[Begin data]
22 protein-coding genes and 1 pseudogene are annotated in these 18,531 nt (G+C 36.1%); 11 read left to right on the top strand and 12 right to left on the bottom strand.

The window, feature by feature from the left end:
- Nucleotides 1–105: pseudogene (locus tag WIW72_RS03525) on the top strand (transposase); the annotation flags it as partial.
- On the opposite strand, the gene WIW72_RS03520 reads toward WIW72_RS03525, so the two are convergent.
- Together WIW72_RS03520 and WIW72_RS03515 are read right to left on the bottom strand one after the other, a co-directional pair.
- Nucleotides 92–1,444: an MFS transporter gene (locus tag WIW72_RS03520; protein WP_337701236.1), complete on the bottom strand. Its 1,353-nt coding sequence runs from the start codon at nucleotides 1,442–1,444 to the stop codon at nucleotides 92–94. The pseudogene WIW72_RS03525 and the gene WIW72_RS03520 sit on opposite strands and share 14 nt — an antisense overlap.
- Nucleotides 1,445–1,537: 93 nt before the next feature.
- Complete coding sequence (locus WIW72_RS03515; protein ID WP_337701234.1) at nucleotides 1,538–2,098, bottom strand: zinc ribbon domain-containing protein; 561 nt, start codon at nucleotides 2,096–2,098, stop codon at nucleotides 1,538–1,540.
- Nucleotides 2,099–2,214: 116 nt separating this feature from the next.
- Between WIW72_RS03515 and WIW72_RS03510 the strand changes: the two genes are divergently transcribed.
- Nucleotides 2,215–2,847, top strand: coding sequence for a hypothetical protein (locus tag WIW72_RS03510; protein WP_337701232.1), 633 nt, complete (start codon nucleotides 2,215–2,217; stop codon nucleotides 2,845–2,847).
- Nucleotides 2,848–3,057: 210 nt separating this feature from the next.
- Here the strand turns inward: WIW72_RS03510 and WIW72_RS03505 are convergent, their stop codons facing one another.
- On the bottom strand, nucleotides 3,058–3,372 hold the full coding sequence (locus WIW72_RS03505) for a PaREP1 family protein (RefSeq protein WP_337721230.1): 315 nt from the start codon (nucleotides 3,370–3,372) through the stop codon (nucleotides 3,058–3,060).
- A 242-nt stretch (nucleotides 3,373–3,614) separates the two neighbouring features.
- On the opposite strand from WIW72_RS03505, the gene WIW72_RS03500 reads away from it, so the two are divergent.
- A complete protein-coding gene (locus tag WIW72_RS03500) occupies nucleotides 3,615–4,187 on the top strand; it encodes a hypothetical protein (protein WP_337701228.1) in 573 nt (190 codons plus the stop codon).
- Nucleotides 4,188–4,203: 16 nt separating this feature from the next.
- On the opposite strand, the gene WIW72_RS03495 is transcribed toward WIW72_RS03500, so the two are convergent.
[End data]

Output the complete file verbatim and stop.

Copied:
22 protein-coding genes and 1 pseudogene are annotated in these 18,531 nt (G+C 36.1%); 11 read left to right on the top strand and 12 right to left on the bottom strand.

The window, feature by feature from the left end:
- Nucleotides 1–105: pseudogene (locus tag WIW72_RS03525) on the top strand (transposase); the annotation flags it as partial.
- On the opposite strand, the gene WIW72_RS03520 reads toward WIW72_RS03525, so the two are convergent.
- Together WIW72_RS03520 and WIW72_RS03515 are read right to left on the bottom strand one after the other, a co-directional pair.
- Nucleotides 92–1,444: an MFS transporter gene (locus tag WIW72_RS03520; protein WP_337701236.1), complete on the bottom strand. Its 1,353-nt coding sequence runs from the start codon at nucleotides 1,442–1,444 to the stop codon at nucleotides 92–94. The pseudogene WIW72_RS03525 and the gene WIW72_RS03520 sit on opposite strands and share 14 nt — an antisense overlap.
- Nucleotides 1,445–1,537: 93 nt before the next feature.
- Complete coding sequence (locus WIW72_RS03515; protein ID WP_337701234.1) at nucleotides 1,538–2,098, bottom strand: zinc ribbon domain-containing protein; 561 nt, start codon at nucleotides 2,096–2,098, stop codon at nucleotides 1,538–1,540.
- Nucleotides 2,099–2,214: 116 nt separating this feature from the next.
- Between WIW72_RS03515 and WIW72_RS03510 the strand changes: the two genes are divergently transcribed.
- Nucleotides 2,215–2,847, top strand: coding sequence for a hypothetical protein (locus tag WIW72_RS03510; protein WP_337701232.1), 633 nt, complete (start codon nucleotides 2,215–2,217; stop codon nucleotides 2,845–2,847).
- Nucleotides 2,848–3,057: 210 nt separating this feature from the next.
- Here the strand turns inward: WIW72_RS03510 and WIW72_RS03505 are convergent, their stop codons facing one another.
- On the bottom strand, nucleotides 3,058–3,372 hold the full coding sequence (locus WIW72_RS03505) for a PaREP1 family protein (RefSeq protein WP_337721230.1): 315 nt from the start codon (nucleotides 3,370–3,372) through the stop codon (nucleotides 3,058–3,060).
- A 242-nt stretch (nucleotides 3,373–3,614) separates the two neighbouring features.
- On the opposite strand from WIW72_RS03505, the gene WIW72_RS03500 reads away from it, so the two are divergent.
- A complete protein-coding gene (locus tag WIW72_RS03500) occupies nucleotides 3,615–4,187 on the top strand; it encodes a hypothetical protein (protein WP_337701228.1) in 573 nt (190 codons plus the stop codon).
- Nucleotides 4,188–4,203: 16 nt separating this feature from the next.
- On the opposite strand, the gene WIW72_RS03495 is transcribed toward WIW72_RS03500, so the two are convergent.